I’ve seen water recommendations all over the map for weight loss. Some bodybuilders drink in excess of 2 gallons of water a day, while others think anything more than a half gallon is overkill. So who’s right?
The Argument is Wrong From the Start
First of all, trying to give a blanket water recommendation is impossible. People are eating different foods that have different impacts on liquid intake (many whole foods are very water dense), and they have a wide range of differences in physical activity.
Yes, water is extremely important for weight loss and good health. However, it is not the end-all-be-all. Adding more water up and beyond what you need is not going to give you any added benefits. In fact, it can cause you more harm than good, as it can affect electrolyte balance.
Focus on the Quality of Your Liquid Intake
Just as how the quality of your food choices are what’s most important for health, performance, and body composition, the quality of your liquid intake is also what’s most important. You should be working towards eliminating the majority of your non-water liquid intake from your diet and replacing it with water.
If 90% of your liquid intake isn’t water, that should be your primary goal. It’s time to get rid of the sodas and other sugary drinks, and start replacing them with water. Getting your liquid intake to 90% water is one of the single best things you can do for your health and for losing weight.
How Much Should You Drink?
The Institute of Medicine’s Food and Nutrition Board recommends a fluid intake of 91 ounces for women, and 125 ounces for men . For men, this is about 1 gallon per day. Keep in mind that fluid intakes can be influenced by:
- Physical activity – the more active you are, the more fluids you will need.
- Temperature – when it’s hot outside your body will sweat and release fluids to cool itself. The hotter it is, the more fluids you will need.
- Carbohydrate – carbohydrates need water to form glycogen. If you eat a diet that is high in carbohydrates, your water requirements will increase.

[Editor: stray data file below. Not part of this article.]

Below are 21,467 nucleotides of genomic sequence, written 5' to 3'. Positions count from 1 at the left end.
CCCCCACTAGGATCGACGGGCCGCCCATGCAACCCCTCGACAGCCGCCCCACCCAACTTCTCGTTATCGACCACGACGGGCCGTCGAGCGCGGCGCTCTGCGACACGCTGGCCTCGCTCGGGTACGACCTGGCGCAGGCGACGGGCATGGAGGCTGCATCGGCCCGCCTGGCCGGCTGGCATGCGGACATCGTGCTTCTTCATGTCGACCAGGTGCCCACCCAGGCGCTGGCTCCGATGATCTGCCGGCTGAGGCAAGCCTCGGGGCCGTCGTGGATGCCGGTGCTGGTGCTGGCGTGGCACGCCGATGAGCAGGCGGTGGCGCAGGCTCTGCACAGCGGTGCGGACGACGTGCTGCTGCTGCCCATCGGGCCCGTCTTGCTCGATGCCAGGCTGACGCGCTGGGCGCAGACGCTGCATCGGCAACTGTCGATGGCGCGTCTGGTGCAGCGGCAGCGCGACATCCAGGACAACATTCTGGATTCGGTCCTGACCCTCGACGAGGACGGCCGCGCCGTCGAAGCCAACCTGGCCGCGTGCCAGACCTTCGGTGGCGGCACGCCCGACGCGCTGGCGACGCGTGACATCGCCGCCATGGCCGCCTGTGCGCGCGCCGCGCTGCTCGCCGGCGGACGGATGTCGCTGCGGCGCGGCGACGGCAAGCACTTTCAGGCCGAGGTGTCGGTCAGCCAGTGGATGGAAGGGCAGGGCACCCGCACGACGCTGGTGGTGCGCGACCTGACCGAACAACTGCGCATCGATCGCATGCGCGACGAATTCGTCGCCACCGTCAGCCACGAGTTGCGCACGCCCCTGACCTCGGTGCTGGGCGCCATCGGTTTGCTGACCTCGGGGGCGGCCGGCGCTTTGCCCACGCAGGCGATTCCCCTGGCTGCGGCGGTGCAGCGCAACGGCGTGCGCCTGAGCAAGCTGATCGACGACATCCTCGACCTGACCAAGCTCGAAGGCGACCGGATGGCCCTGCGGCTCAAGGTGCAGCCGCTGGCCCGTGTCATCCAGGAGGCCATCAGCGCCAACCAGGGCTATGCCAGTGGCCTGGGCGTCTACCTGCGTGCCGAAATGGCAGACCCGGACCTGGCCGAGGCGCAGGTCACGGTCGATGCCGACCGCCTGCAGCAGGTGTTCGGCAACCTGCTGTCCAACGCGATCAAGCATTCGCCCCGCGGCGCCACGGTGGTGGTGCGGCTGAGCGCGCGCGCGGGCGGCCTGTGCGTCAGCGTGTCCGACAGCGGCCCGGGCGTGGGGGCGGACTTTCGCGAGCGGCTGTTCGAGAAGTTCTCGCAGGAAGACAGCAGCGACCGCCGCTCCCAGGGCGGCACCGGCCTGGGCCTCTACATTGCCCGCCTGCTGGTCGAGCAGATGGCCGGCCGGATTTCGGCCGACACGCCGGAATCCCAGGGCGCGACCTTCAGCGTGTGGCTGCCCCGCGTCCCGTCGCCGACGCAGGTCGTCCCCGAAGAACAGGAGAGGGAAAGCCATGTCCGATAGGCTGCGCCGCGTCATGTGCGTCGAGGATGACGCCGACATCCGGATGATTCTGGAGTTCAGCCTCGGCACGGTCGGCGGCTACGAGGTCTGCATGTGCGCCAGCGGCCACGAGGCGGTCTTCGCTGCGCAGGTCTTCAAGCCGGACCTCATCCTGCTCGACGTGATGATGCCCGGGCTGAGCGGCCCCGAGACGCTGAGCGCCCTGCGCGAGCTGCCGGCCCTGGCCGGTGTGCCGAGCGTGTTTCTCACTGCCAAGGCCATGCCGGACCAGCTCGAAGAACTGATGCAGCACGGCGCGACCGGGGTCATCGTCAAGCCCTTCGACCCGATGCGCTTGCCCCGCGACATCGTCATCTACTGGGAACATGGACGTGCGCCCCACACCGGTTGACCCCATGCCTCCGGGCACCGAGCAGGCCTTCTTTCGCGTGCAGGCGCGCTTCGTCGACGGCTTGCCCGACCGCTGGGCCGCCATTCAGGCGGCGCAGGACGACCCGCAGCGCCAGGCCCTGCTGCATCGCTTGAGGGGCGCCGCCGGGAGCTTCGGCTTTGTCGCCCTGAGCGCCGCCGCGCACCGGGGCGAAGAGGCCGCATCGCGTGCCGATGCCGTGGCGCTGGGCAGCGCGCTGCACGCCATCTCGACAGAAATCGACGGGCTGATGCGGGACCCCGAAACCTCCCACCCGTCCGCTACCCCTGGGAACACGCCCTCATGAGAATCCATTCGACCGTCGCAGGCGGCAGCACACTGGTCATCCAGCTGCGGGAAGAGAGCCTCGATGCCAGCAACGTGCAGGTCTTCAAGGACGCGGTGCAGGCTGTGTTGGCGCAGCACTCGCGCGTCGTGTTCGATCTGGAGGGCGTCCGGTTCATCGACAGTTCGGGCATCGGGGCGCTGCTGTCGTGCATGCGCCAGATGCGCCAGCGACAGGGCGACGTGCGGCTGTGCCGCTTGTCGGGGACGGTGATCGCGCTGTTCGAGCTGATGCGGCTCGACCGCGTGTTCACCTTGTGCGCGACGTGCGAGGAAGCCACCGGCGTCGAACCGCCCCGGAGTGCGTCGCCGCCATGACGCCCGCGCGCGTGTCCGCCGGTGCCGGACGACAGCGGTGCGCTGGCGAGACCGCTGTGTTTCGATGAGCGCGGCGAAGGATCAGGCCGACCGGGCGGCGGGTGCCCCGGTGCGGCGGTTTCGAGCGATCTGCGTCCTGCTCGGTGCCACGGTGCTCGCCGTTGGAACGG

- Food quality – the more whole foods you eat, the less water you will need. Most whole foods have a high water density, and up to 20% or more of your water intake can be fulfilled from simply eating whole foods. On the other hand, processed foods increase the requirement for liquids.
Drink When You Are Thirsty
Your body is pretty good at telling you what you need. If you already have 90% of your liquid intake as water, then listening to your body is going to be your best bet. For the majority of healthy adults, thirst is a good indicator for telling you when to drink.
Keep in mind that our bodies are never at a perfect hydration level. We are either slightly dehydrated, or we are over-hydrated, and as a result, our bodies signal us to either drink (thirst) or stop drinking. So long as you don’t ignore your thirst cues, being 1-2% dehydrated isn’t going to negatively impact you any more than being 1-2% over-hydrated will.
It’s excessive dehydration that you have to worry about. Studies show that being more than 2% dehydrated can affect performance . But if you’re mindful of your thirst cues, and you’re a healthy adult, you should never get to that point.
Water makes everything in your body work more efficiently. From fat loss to lubricating your nose, it is involved in every human function. Make sure you are staying hydrated, but don’t take a good thing and make it bad. Stay in touch with your body and don’t force it.